After "Quite a Bit of Confusion," Southwest Explains, Rewrites New Force Majeure Policy

After "Quite a Bit of Confusion," Southwest Explains, Rewrites New Force Majeure Policy

I mentioned this in passing Sunday: The Arizona Daily Star discovered, or so it thought, that Southwest Airlines's attorneys snuck into its contract of carriage a new definition of "act of God" should you find yourself delayed: "mechanical difficulties." To which the Love Field-based airline responded that those two words were added to the fine print to "limit our exposure to liability." Nevertheless, industry analysts were not amused, fearing other airlines would follow suit. (Incidentally, Smarter Travel actually had the story first a few days earlier.)

But either way, that's not really what Southwest was saying, as suggested here Sunday: Yes, the language inserted into the contract of carriage was brand-new, but "mechanical difficulties" actually joined "act of God" as part the carrier's newly defined "Force Majeure Event" clause. Which is to say: This wasn't a "Blame The Big Guy" out on Southwest's part.

Still, Southwest realizes it kinda goofed. I just went over to the carrier's blog for something entirely unrelated and found this freshly minted item: "Southwest Airlines Addresses Misinterpretation Regarding Contract of Carriage."

Because, see, what the airline was actually referring to, writes manager of communications Brian Lusk, were "events such as airport mechanical difficulties (e.g., the airport de-icing system breaks) or Air Traffic Control issues (e.g., airport or regional tower goes down)" that are beyond the carrier's control. "We are not referring to our own aircraft maintenance difficulties, which would clearly be under our control," he writes.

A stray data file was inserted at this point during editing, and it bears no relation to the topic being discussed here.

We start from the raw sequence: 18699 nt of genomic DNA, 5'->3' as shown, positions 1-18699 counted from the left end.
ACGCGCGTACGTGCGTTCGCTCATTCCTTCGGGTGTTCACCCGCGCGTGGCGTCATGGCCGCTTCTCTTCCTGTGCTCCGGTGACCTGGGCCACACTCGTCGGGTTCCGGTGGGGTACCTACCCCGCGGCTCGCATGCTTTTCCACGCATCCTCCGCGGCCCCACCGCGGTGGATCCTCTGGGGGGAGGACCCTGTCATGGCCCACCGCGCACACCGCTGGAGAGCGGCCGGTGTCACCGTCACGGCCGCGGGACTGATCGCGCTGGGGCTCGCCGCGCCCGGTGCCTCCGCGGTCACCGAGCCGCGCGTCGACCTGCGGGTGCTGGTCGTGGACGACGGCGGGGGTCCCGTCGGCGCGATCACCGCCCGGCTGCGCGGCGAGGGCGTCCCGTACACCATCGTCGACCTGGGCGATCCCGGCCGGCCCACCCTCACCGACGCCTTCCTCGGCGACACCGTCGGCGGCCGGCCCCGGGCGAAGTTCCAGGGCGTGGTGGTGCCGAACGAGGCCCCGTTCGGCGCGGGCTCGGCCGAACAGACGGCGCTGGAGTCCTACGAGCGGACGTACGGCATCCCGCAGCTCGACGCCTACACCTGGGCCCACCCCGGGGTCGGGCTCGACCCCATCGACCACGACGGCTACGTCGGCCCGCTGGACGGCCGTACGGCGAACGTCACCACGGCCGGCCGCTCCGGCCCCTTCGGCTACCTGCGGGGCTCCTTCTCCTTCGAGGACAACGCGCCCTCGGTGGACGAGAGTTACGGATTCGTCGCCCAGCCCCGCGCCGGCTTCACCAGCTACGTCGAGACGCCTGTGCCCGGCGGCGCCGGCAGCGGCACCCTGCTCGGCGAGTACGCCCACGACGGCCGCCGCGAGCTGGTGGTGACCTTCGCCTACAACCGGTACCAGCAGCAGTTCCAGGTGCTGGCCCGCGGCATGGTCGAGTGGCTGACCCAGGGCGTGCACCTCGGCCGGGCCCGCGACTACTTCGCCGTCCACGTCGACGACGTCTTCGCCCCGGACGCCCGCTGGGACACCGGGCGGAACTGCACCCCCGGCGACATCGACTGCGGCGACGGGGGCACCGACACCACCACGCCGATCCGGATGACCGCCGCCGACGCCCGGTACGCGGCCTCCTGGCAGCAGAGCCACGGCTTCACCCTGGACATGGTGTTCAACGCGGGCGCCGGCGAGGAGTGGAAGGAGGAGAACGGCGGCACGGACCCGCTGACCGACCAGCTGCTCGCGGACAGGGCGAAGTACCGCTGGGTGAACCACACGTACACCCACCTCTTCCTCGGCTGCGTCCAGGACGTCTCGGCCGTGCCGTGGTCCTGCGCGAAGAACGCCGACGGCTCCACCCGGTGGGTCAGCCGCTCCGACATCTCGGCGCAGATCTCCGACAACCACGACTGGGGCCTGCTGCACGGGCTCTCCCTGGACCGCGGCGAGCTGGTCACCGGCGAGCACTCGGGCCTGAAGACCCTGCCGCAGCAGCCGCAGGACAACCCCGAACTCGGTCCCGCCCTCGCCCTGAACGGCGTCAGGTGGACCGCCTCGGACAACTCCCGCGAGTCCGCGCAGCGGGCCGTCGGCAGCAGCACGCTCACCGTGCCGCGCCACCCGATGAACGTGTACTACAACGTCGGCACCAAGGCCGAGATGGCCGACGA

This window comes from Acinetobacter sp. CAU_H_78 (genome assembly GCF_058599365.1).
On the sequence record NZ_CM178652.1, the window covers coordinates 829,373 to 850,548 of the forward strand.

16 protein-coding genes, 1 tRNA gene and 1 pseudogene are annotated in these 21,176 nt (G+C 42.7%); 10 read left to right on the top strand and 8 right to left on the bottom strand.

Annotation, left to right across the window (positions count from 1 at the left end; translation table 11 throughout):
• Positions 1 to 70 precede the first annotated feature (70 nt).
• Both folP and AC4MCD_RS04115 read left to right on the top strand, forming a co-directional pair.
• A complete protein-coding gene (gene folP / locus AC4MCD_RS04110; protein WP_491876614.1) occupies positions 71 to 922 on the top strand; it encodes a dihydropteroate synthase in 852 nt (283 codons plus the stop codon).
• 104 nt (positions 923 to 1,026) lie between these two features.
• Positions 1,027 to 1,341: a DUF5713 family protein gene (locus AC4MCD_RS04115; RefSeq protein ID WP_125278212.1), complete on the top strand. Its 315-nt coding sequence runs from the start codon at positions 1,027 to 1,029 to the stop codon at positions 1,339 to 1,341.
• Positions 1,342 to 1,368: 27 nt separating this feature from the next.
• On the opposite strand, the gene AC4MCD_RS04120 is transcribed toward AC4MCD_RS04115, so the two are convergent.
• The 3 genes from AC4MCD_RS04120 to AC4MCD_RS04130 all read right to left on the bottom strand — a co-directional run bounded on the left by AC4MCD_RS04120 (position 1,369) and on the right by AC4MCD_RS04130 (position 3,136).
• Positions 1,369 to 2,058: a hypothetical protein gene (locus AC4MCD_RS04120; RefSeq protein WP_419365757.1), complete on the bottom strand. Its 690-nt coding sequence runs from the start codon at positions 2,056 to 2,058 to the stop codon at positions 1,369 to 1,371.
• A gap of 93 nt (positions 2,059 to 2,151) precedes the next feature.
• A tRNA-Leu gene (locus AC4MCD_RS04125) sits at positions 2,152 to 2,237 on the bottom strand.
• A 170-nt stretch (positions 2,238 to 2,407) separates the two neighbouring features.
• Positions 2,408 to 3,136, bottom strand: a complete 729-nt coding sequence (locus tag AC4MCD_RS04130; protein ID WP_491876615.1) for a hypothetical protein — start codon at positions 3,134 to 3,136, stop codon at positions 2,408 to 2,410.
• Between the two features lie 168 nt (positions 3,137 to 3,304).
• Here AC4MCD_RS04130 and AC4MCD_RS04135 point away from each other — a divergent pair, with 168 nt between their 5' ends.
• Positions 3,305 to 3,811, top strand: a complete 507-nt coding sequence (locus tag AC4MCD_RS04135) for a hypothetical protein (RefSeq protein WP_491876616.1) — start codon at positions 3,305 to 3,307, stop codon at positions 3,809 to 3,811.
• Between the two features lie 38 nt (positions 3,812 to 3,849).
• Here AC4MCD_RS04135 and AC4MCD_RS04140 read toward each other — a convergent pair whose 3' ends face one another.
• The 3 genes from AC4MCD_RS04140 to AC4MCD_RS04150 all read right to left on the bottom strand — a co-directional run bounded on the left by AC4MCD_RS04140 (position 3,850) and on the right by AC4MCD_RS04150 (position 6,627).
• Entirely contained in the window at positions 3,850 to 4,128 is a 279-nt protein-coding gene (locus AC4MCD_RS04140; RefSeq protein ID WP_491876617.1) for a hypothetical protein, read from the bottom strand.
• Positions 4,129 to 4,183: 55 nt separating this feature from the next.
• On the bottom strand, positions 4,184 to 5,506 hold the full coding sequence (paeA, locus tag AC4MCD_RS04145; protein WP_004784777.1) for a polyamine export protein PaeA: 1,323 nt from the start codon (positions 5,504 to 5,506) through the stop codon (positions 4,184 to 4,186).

Till now, Lusk writes, Southwest never actually defined what a Force Majeure Event was. And when it finally did, well, it didn't do so too terribly well: "We realize our newest CoC addition could use clarification," he writes, "so we made a few tweaks to help it read more clearly." The fine print's been rewritten thusly, for those wondering when Southwest won't take responsibility for a delay:

Force Majeure Event: Whenever advisable due to Force Majeure Events outside of Carrier's control, including, without limitation acts of God, meteorological events, such as storms, rain, wind, fire, fog, flooding, earthquakes, haze, or volcanic eruption. It also includes, without limitation, government action, disturbances or potentially volatile international conditions, civil commotions, riots, embargoes, wars, or hostilities, whether actual, threatened, or reported, strikes, work stoppage, slowdown, lockout or any other labor related dispute involving or affecting Carrier's service, mechanical difficulties by entities other than Carrier, Air Traffic Control, the inability to obtain fuel, airport gates or landing facilities for the flight in question or any fact not reasonably foreseen, anticipated or predicted by Carrier.


Sponsor Content

Newsletters

All-access pass to the top stories, events and offers around town.

  • Top Stories
    Send:

Newsletters

All-access pass to top stories, events and offers around town.

Sign Up >

No Thanks!

Remind Me Later >